Hi Ann – Our group has started playing Atomic hands when possible and now we are wondering if you could answer a couple of questions.
I read your posts about going ‘Atomic’ and understand that since it is not recognized by the NMJL, table rules must therefore be applied. We would like to follow your table rules, although we don’t play for money.
I’m assuming that your group declares when one is going ‘Atomic’, due to the fact that there is no line on the card. Is that correct?
Also why does your group follow a rule that if you pick a Flower or Joker you must change your hand?
I can’t understand this one but another in our group does not think 4 of a kind makes two pair, so I’m also assuming that is another table rule you have implemented.
So many questions… so many rules ….. so much FUN!
Think of you often, my friend,
My response to Joy was as follows:
Flowers and Jokers disqualify your hand for Atomic simply because there are so many of each and it is too easy to get pairs of them. That would give Atomic hands an unfair advantage so we say that if you pick a Flower or Joker then you are no longer Atomic (and hopefully you have a backup hand). This is not just a table rule for our group – this seems to be the standard accepted rule for Atomic hands. Also, you must declare yourself Atomic BEFORE the Charleston so that no one is allowed to pass you a Flower. And yes, with an Atomic hand, 4 of a kind is considered two pairs. Having said all of this I must also tell you that I do not “approve” of Atomic game play. It changes the nature of the game and I totally understand why it is not sanctioned by the NMJL. I only mention it briefly when teaching Mah Jongg and make it clear that I don’t like it. I personally do not play Atomic hands – I prefer to stay with the NMJL accepted hands on the card…but, that’s me. I would love to hear your thoughts on this game-changing hand. Let me know what you think!
Nothing like hosting a brunch and lots of Mah Jongg in the morning. What could be a better way to start the day? And what better way to end the day with this self-picked and really fun Mah Jongg hand of FFFF DDDDDDDDDD.
I was so lucky to pick those three Jokers because no one was discarding Flowers!
Even more terrifying than the mysterious disappearance of the hotel guests is that every single one of the hands in the mahjong game is a dead hand! Ahhhh!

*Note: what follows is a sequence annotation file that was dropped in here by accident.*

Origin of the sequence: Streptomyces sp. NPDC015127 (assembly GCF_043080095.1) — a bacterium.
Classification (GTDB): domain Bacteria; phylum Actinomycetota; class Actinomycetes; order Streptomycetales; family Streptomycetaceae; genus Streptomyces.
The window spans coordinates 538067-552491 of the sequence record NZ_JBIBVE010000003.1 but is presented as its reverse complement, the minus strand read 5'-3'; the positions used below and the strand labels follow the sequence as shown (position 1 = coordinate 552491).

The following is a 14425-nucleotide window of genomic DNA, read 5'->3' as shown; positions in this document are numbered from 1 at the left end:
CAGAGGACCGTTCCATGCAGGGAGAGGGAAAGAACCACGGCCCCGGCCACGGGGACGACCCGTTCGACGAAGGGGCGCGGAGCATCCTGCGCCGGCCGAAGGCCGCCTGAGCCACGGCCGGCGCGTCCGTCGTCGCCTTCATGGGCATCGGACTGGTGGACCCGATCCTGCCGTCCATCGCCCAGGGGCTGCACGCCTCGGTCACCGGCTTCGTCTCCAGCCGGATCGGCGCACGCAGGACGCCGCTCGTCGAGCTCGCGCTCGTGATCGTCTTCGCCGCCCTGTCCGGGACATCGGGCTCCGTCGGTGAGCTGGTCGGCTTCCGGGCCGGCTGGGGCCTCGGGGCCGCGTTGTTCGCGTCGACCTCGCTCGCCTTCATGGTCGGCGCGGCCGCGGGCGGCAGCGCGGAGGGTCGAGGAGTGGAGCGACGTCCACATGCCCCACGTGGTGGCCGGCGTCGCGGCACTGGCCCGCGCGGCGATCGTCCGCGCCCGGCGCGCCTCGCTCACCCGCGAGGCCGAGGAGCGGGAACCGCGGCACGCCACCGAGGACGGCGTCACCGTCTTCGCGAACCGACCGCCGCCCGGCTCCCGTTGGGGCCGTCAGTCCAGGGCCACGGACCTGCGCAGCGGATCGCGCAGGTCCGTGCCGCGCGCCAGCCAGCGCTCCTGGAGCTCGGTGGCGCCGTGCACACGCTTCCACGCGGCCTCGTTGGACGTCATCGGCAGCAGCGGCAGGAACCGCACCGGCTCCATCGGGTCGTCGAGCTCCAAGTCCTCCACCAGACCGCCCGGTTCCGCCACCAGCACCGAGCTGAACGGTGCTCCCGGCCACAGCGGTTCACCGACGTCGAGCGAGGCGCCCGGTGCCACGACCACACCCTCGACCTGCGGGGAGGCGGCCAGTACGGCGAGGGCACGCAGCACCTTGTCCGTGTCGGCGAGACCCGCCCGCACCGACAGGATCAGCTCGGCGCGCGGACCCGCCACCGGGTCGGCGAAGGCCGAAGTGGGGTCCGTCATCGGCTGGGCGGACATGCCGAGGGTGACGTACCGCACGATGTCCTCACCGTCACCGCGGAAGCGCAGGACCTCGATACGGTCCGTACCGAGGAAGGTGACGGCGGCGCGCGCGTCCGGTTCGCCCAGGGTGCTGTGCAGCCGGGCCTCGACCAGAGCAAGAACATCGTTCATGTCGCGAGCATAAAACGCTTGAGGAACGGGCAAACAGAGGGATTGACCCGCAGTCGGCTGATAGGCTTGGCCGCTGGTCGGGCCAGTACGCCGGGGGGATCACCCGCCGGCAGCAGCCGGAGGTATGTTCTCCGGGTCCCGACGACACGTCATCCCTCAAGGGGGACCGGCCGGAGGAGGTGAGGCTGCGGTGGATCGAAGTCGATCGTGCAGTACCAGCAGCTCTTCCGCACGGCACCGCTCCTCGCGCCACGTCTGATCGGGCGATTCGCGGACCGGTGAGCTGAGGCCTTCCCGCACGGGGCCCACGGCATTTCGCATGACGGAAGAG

Well, that was true when that top photo was taken, but Disney tour guides now claim that the hands have been reshaped by “professional” mahjong players to be an accurate portrayal of a mahjong game in mid-play, and should the mysterious guests ever return, they could pick up where they left off.
All your hands belong to us.
With the joker tiles on the table, and flower tiles being held in the concealed hand, they could only have been playing National Mah-Jongg League rules. Assuming the dice indicate East and counting the melded pung of 3-dots she has on the table, East holds fourteen tiles and is waiting to discard. All this is acceptable, but not even the NMJL rules can account for the bizarrely melded pair of Souths and melded pair of red dragons on the near edge of the table. Is she playing with eighteen tiles in the hand and melding pairs? Ignoring the similarly unexlicable melds for the rest of the players, South at least currently holds the proper number of thirteen tiles in the hand, but West still has only twelve tiles, and North has only nine! The horror!
Sometimes I am a bit late in checking my mail…I finally got around to picking up the past week’s mail late on Sunday evening…imagine my surprise to find an envelope from Meredith, one of my star students.I couldn’t wait to get upstairs to open it up and WOW, was I ever surprised to find the most fabulous eyeglass case that she had stitched for me. It is SO FABULOUS and I am SO THRILLED to have it…not to mention how impressed I am by her beautiful handwork. Her stitches are PERFECT!
Here is the front (and could those images be of my beloved Pung Chow Flowers? – Meredith is amazing!):
And the back:And even the lining is fabulous:I’m still trying to find the right words of thanks to give to Meredith – this is a gift I will not only use every single day but I will treasure it always.
Monday I went out to lunch with a friend and couldn’t stop bragging about this fabulous eyeglass case – my friend loved it and couldn’t get over the beautiful and perfect stitching. Thank you, Meredith!!!